Transcript: Timothy Geithner Confirmation Hearing
Testimony Before Senate Finance Committee
SEN. MAX BAUCUS (D-MONT.): The committee will come to order.
Franklin Delano Roosevelt once said confidence thrives on honesty, on honor, on the sacredness of obligation, on faithful protection and on unselfish performance. Without them it cannot live.
The nominee before us today has pretty much been nominated to restore confidence in the U.S. economy. It won't be easy. To restore this confidence we must restore faith in the honesty and transparency of financial institutions.
We must honor the obligations to which we have committed ourselves, and we must protect the principles on which our economic system in based.
In these troubled times it is also essential that the American people and the Congress have confidence in the nominee and his leadership. As a key member of President Obama's economic team, we must believe that he can help put our economy back on track.
This trust must be earned. And once earned, this trust must be maintained.
Close scrutiny of Mr. Geithner's tax returns uncovered several errors, and the questions have arisen regarding his employment of household help. I expect him to answer questions regarding these issues honestly and completely.
These are disappointing mistakes, but after discussing them with Mr. Geithner, I believe them to be innocent mistakes. I believe that Mr. Geithner has sufficiently corrected the errors. I know a man of Mr. Geithner's talent and dedication will be meticulous on these points in the future.
More broadly, I also suspect Mr. Geithner to give the American people and Congress the respect that they deserve.
The secretary of the treasury cannot ask Congress to make middle of the night decisions that cost taxpayers hundreds of billions of dollars. The secretary cannot refuse to explain why immediate massive action must be taken without time for consultation or discussion.
The secretary cannot ask Congress to commit massive funds on the basis of a three-page proposal.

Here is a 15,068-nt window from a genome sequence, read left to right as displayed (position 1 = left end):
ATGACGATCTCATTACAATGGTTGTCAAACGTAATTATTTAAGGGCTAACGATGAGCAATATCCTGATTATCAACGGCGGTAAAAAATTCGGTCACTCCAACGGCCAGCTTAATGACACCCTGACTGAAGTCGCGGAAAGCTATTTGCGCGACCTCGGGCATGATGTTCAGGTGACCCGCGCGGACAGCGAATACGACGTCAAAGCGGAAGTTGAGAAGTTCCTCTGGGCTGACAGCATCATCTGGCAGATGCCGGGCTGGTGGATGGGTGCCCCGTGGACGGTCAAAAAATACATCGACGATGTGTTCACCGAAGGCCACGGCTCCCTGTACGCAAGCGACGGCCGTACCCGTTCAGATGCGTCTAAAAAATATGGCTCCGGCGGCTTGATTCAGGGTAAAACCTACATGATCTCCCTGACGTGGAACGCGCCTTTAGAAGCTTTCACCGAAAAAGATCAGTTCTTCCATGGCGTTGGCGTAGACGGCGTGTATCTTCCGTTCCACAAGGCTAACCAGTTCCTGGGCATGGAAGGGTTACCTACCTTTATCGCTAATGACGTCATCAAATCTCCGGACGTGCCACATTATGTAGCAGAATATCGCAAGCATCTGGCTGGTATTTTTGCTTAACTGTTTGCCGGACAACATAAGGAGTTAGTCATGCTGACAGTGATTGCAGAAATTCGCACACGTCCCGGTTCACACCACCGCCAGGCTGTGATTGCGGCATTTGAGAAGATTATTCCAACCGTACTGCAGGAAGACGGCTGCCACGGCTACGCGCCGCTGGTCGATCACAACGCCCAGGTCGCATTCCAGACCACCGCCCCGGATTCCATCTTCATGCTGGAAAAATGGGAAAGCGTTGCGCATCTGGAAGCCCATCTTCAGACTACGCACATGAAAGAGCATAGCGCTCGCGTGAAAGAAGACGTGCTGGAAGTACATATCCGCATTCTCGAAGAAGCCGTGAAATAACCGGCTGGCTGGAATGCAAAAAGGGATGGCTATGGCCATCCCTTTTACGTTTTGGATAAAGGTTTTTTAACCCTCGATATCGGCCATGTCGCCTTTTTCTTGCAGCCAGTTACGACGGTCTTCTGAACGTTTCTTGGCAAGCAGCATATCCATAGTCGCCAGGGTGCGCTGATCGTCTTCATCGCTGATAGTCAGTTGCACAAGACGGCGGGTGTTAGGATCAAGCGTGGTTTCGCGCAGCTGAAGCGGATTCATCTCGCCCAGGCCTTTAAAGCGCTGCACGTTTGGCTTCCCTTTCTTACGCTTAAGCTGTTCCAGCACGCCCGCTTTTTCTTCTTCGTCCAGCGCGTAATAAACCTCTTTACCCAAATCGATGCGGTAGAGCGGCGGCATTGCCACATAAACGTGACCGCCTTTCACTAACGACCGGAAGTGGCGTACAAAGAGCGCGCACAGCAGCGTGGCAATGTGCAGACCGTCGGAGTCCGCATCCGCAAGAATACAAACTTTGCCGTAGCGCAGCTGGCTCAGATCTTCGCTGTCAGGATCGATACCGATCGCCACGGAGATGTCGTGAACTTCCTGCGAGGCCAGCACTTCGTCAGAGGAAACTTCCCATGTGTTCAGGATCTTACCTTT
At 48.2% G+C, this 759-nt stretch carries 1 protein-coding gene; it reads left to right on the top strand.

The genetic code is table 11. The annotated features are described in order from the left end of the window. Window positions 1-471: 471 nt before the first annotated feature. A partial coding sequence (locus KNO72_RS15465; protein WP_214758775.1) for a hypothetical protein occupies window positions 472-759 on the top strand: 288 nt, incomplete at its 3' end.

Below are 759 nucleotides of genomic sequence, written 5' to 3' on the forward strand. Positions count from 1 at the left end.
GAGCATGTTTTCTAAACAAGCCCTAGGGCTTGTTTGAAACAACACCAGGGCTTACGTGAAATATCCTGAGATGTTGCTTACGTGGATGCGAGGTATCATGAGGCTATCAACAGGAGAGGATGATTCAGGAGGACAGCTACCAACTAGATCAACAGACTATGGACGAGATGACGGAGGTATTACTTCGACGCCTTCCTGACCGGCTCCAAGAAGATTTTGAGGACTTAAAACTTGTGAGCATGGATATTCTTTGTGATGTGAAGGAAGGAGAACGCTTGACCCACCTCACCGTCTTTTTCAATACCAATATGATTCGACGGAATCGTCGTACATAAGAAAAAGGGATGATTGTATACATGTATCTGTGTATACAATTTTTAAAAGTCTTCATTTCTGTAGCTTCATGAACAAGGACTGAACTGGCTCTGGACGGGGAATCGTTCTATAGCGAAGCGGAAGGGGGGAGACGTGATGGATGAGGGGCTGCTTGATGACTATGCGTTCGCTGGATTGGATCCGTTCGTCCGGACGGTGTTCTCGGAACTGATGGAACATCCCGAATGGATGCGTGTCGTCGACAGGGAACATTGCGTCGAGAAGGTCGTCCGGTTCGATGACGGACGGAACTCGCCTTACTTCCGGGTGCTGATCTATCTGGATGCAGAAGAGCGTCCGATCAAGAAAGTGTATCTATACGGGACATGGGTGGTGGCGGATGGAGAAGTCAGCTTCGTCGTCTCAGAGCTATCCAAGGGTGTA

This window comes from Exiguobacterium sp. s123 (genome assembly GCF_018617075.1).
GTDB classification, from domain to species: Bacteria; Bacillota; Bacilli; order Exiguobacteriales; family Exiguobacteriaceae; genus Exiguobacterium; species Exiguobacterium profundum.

If ever there was a time for those kinds of actions, that time has passed. Rather, we must have faith that the secretary's actions and those of the Treasury Department will be open, and it will be transparent.
We must know that the secretary will help enforce the laws passed by Congress. The secretary must protect the fundamentals of our economy, and the secretary must unselfishly give up himself to successfully complete the task at hand.
The global economic crisis requires unprecedented action. The Troubled Asset Relief Program, the TARP, authorized $700 billion to stem the financial crisis.
When Congress authorized this money, we promised the American people that the U.S. government would be good stewards of their hard- earned tax dollars. The secretary must ensure that these dollars were not spent in pain.
We also promise that we would keep the TARP program honest. I fought for a special inspector general to oversee the program that was enacted. The secretary must ensure that the special IG has access to all of the information and resources that he needs to get the job done.
And in the midst of this financial crisis, there's no room for selfishness. I worked to include limits on executive compensation in TARP, and I expect Mr. Geithner to vigorously enforce these limits. We cannot allow taxpayer money to fund golden parachutes to some of the very people responsible for this crisis.
We must also work together to protect hard-working Americans from being forced out of their homes. The Emergency Economic Stabilization Act requires the Treasury Department to work with banks to stem mortgage foreclosures, and I expect Mr. Geithner to carry out this mandate.